© Independent Living Institute
Independent Living Institute,
Storforsplan 36, 10 tr
123 47 Farsta
Tel. 08-506 22 179
Government Implementation of
the Standard Rules
As Seen By Member Organizations of
Rehabilitation International - RI
Download 'RI Reports on the UN Standard Rules' as a PDF file (131 KB)
© Dimitris Michailakis 1997
The officially recognized disability policy is expressed in guidelines adopted by the national disability council and in policy adopted by NGOs. The emphasis in this policy is on rehabilitation, prevention, accessibility measures, individual support and anti-discrimination law.
Since the adoption of the Rules, the government has not done anything to convey the message of full participation.
The rights of persons with disabilities are protected by general legislation. The judicial mechanism available to protect the rights of persons with disabilities is due process (legal remedy though the courts). The non-judicial mechanism include a governmental body (administrative) and independent expert bodies.
General legislation applies with respect to persons with different disabilities with respect to education, employment, the right to marriage, the right to parenthood/family, political rights and the right to privacy. The following benefits are guaranteed by law to persons with disabilities: health and medical care, training, rehabilitation and counselling, financial security, and participation in decisions affecting themselves.
No new legislation has been enacted, since the adoption of the Rules.
There are rules to ensure accessibility of the built environment which establish national design standards requiring that public places, the outdoor environment and means of public transport are made accessible. Accessibility in the built environment is observed by a national authority and by local governments. The only measures promoted in order to ensure accessibility in the built environment are marking parking areas, installing automatic doors, lifts and accessible toilets, ensuring access to public places, providing financial incentive/support for accessibility measures in housing and providing specially adapted motor vehicles. There are special transport arrangements available for medical treatment, education, and for recreational purpose. The most difficult obstacles, when planning to build accessible environments are attitudinal factors, geographical and climatic factors, lack of legislation and regulations, lack of knowledge, research and information, lack of user participation, and lack of enforcement mechanism. There is a disability awareness component incorporated in the training of planners, architects and construction engineers.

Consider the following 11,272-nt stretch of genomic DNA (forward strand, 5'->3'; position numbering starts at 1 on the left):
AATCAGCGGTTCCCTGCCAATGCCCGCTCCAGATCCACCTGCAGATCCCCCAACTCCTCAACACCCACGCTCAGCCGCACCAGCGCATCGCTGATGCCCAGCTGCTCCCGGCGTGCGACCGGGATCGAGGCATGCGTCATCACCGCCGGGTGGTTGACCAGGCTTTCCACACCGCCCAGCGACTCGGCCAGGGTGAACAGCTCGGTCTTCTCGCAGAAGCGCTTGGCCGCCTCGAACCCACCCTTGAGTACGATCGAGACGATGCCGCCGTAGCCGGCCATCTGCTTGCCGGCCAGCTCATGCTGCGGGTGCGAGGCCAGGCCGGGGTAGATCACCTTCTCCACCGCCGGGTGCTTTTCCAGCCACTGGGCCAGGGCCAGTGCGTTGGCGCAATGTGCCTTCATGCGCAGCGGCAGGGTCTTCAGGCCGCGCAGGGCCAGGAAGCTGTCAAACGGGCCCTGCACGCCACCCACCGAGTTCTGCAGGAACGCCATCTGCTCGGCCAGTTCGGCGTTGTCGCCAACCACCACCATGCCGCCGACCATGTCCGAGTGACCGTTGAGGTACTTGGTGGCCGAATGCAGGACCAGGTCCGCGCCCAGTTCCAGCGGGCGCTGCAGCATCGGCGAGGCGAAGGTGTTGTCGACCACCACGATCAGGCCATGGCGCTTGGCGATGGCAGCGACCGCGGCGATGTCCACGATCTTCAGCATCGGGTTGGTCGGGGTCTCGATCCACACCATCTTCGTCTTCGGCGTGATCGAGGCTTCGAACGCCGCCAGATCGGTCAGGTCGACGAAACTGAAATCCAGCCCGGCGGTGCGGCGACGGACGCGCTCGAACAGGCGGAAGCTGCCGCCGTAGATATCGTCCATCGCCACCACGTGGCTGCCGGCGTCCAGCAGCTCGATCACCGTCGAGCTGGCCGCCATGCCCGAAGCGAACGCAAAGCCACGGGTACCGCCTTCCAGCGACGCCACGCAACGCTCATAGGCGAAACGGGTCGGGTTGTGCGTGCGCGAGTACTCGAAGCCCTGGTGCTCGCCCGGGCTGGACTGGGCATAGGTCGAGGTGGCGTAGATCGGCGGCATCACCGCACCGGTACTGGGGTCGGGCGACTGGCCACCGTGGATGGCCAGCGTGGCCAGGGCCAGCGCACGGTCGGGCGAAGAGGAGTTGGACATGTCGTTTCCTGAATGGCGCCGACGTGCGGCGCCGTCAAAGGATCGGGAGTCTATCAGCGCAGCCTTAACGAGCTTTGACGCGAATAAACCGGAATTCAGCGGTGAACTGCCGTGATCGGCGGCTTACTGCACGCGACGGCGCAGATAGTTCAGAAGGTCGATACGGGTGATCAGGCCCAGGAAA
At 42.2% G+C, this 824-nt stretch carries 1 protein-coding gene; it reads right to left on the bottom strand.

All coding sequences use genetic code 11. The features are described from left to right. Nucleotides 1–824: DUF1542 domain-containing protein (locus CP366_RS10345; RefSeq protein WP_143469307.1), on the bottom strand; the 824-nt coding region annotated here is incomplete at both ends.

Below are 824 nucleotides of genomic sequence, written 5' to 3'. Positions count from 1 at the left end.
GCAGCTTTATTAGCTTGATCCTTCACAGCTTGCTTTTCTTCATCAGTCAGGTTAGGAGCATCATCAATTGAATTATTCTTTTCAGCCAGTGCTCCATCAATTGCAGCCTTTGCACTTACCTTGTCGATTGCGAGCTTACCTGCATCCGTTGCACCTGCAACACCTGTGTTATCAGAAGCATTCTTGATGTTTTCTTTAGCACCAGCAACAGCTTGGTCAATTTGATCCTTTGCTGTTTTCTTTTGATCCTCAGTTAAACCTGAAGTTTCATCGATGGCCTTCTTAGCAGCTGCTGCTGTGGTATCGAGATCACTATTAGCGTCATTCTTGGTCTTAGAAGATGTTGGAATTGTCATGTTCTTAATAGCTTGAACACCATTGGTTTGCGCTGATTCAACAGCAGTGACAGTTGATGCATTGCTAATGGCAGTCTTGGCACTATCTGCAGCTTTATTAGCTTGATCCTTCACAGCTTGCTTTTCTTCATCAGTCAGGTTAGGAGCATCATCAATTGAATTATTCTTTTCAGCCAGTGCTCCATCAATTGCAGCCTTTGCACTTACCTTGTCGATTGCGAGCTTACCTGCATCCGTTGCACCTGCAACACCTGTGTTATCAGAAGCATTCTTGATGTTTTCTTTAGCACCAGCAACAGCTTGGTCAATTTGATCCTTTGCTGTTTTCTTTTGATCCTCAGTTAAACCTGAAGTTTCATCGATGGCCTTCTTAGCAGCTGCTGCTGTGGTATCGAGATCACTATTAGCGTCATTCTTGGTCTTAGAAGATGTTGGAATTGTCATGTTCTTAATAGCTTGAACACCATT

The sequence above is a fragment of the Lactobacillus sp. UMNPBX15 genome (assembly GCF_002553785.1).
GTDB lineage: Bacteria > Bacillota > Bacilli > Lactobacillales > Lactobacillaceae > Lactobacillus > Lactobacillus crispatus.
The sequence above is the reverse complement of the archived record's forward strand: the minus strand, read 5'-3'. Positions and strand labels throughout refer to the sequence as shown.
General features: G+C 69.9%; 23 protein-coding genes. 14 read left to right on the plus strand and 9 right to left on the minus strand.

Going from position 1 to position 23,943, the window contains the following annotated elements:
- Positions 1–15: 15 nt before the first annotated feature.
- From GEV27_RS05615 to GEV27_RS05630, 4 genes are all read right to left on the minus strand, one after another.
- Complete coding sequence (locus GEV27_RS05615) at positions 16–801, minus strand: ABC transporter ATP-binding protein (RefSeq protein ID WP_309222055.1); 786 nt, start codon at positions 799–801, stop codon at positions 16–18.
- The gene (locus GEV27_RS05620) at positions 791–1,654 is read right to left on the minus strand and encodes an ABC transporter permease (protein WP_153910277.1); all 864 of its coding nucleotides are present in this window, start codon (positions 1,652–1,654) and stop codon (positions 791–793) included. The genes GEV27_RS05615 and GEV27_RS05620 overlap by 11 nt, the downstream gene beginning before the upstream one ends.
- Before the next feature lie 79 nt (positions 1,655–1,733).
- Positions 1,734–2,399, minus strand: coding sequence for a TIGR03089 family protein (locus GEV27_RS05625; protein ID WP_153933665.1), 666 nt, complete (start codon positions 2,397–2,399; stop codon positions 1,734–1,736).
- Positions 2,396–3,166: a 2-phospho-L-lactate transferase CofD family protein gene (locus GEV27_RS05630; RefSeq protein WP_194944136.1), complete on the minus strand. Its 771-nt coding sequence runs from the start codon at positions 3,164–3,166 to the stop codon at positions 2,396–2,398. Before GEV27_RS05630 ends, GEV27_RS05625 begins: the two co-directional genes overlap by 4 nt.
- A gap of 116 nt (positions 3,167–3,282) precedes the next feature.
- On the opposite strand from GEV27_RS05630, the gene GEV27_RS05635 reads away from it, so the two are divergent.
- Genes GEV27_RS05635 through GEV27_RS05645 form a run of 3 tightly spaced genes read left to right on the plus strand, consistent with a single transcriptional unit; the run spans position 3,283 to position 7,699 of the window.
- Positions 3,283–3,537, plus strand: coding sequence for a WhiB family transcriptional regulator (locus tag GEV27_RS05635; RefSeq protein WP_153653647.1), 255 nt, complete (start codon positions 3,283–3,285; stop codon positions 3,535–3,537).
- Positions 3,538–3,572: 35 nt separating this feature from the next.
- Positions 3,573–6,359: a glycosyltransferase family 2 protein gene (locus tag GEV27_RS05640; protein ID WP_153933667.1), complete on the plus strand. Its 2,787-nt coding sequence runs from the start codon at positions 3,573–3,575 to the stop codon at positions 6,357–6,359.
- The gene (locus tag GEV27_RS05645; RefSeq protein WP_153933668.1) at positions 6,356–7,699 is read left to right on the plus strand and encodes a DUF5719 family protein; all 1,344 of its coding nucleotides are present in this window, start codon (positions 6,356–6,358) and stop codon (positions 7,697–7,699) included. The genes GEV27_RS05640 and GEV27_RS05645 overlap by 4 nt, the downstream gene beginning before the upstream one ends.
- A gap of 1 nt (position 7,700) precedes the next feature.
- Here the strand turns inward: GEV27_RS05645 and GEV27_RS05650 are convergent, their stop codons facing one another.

Sign language is recognized as the official language of deaf people, is used as the first language in education of deaf people and is recognized as the main means of communication between deaf persons and others. There are government measures to encourage media and other forms of public information to make their services accessible for persons with disabilities. The following services are provided in order to facilitate information and communication between persons with disabilities and others: literature in Braille/tape, news magazines on tape/Braille, sign language interpretation for any purpose and easy readers for persons with mental disabilities.
Organizations of persons with disabilities
There is no national umbrella organization. There are no legal provisions mandating the representatives of persons with disabilities to participate in policy-making or to work with governmental institutions. Disability organizations are always consulted, when laws and regulations with a disability aspect are being prepared. Consultations occur at the national level. The government gives financial support to existing or new organizations of persons with disabilities. Persons with disabilities participate to a great extent in government, legislatures and NGOs. The role of organisations of persons with disabilities is to advocate rights and improved services, identify needs and priorities, participate in the planning, implementation and evaluation of services and measures concerning the lives of persons with disabilities, contribute to public awareness, provide services and to promote/organize income generating activities.
Co-ordination of work
The national co-ordinating committee is reporting to the Ministry of Social Affairs. It includes representatives of many Ministries, of organizations of persons with disabilities, of other NGOs and from the private sector. The government does not expect the committee to participate in policy development or to perform other tasks. The establishment of the co-ordinating committee has led to improved co-ordination of measures/programmes, improved legislation, improved integration of responsibility, a better dialogue in the disability field, more accurate planning, more effective use of resources and improved promotion of public awareness.
The adoption of the rules has, to a certain extent, led to a rethinking of the approach to disability policy.
Contents of the RI Report | Compare with the following Country Report(s): the Czech Government, DPI, ILSMH, WBU